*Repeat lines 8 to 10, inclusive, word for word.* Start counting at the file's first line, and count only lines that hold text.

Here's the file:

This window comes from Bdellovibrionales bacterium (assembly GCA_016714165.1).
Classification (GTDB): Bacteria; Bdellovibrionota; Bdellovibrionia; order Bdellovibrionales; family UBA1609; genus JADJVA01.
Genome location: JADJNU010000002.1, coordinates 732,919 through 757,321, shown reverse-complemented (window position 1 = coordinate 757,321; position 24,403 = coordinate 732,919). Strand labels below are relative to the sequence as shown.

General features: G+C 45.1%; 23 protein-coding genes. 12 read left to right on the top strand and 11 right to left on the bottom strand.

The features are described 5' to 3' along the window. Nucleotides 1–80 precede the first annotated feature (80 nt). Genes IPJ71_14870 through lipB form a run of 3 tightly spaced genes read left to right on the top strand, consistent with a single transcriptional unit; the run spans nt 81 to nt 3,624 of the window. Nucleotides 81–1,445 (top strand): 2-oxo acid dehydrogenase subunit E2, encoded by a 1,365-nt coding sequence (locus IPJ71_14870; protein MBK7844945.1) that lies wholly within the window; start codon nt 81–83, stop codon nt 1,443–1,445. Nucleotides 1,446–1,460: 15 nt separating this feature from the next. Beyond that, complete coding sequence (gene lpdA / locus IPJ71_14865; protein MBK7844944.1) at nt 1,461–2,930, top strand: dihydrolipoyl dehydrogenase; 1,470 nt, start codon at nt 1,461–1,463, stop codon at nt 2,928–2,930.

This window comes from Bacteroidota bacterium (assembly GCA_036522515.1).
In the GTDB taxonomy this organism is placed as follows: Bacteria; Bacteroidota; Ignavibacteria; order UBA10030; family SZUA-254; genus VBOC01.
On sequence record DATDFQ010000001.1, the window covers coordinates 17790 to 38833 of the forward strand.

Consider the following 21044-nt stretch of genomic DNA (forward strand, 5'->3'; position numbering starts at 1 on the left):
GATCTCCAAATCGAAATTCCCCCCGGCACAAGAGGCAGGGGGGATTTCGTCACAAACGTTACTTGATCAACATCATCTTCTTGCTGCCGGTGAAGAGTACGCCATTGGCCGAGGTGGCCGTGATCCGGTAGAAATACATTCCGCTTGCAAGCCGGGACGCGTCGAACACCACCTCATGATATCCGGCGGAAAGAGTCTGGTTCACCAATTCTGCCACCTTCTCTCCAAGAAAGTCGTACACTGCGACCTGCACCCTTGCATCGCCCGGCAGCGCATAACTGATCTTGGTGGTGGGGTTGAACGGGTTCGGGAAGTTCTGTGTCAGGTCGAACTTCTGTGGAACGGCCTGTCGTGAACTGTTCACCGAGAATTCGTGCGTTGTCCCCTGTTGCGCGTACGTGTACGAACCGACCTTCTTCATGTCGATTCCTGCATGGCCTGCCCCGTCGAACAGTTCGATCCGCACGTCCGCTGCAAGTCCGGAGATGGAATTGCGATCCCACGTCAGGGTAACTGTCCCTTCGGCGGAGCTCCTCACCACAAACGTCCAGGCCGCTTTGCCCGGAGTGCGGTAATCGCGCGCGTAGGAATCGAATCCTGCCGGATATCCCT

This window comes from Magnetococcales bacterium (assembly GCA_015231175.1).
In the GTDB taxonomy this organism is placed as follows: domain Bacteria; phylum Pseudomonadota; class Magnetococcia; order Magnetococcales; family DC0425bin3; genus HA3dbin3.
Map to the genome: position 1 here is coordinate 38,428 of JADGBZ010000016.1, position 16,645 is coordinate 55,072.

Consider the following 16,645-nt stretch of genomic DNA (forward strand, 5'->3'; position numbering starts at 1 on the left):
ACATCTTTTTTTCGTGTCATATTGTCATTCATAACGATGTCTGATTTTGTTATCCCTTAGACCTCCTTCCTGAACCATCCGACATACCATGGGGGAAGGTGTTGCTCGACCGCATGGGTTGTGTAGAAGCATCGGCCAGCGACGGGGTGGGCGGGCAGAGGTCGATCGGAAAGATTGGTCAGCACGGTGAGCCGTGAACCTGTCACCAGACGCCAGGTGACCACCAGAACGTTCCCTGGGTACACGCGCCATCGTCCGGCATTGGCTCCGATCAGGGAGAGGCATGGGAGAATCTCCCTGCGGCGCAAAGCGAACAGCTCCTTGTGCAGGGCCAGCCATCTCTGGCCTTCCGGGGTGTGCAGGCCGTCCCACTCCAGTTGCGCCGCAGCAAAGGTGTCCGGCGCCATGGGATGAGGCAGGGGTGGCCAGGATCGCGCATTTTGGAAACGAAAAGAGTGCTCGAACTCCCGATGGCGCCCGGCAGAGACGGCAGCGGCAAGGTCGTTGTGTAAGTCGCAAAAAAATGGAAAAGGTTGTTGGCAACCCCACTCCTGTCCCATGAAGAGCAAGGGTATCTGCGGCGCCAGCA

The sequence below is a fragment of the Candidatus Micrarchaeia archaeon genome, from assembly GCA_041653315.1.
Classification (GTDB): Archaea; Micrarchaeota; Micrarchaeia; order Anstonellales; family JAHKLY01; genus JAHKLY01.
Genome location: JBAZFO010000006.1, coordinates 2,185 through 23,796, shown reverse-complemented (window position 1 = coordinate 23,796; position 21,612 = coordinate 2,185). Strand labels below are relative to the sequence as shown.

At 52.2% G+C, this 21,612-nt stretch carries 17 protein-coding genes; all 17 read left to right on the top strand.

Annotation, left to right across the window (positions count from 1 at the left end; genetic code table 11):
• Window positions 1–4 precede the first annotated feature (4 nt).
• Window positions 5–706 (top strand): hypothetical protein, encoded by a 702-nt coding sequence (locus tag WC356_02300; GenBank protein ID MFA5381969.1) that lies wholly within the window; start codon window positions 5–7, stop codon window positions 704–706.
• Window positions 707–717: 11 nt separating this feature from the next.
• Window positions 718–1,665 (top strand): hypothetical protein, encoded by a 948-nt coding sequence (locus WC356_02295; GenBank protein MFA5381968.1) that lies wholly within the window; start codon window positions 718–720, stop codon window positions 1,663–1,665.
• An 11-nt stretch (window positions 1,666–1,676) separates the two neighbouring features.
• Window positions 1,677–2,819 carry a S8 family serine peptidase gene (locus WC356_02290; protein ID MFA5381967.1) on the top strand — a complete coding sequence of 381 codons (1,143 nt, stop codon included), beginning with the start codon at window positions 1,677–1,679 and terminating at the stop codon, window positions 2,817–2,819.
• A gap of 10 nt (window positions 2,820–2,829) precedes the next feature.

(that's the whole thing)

On sequence record DATDFQ010000001.1, the window covers coordinates 17790 to 38833 of the forward strand.

Consider the following 21044-nt stretch of genomic DNA (forward strand, 5'->3'; position numbering starts at 1 on the left):
GATCTCCAAATCGAAATTCCCCCCGGCACAAGAGGCAGGGGGGATTTCGTCACAAACGTTACTTGATCAACATCATCTTCTTGCTGCCGGTGAAGAGTACGCCATTGGCCGAGGTGGCCGTGATCCGGTAGAAATACATTCCGCTTGCAAGCCGGGACGCGTCGAACACCACCTCATGATATCCGGCGGAAAGAGTCTGGTTCACCAATTCTGCCACCTTCTCTCCAAGAAAGTCGTACACTGCGACCTGCACCCTTGCATCGCCCGGCAGCGCATAACTGATCTTGGTGGTGGGGTTGAACGGGTTCGGGAAGTTCTGTGTCAGGTCGAACTTCTGTGGAACGGCCTGTCGTGAACTGTTCACCGAGAATTCGTGCGTTGTCCCCTGTTGCGCGTACGTGTACGAACCGACCTTCTTCATGTCGATTCCTGCATGGCCTGCCCCGTCGAACAGTTCGATCCGCACGTCCGCTGCAAGTCCGGAGATGGAATTGCGATCCCACGTCAGGGTAACTGTCCCTTCGGCGGAGCTCCTCACCACAAACGTCCAGGCCGCTTTGCCCGGAGTGCGGTAATCGCGCGCGTAGGAATCGAATCCTGCCGGATATCCCT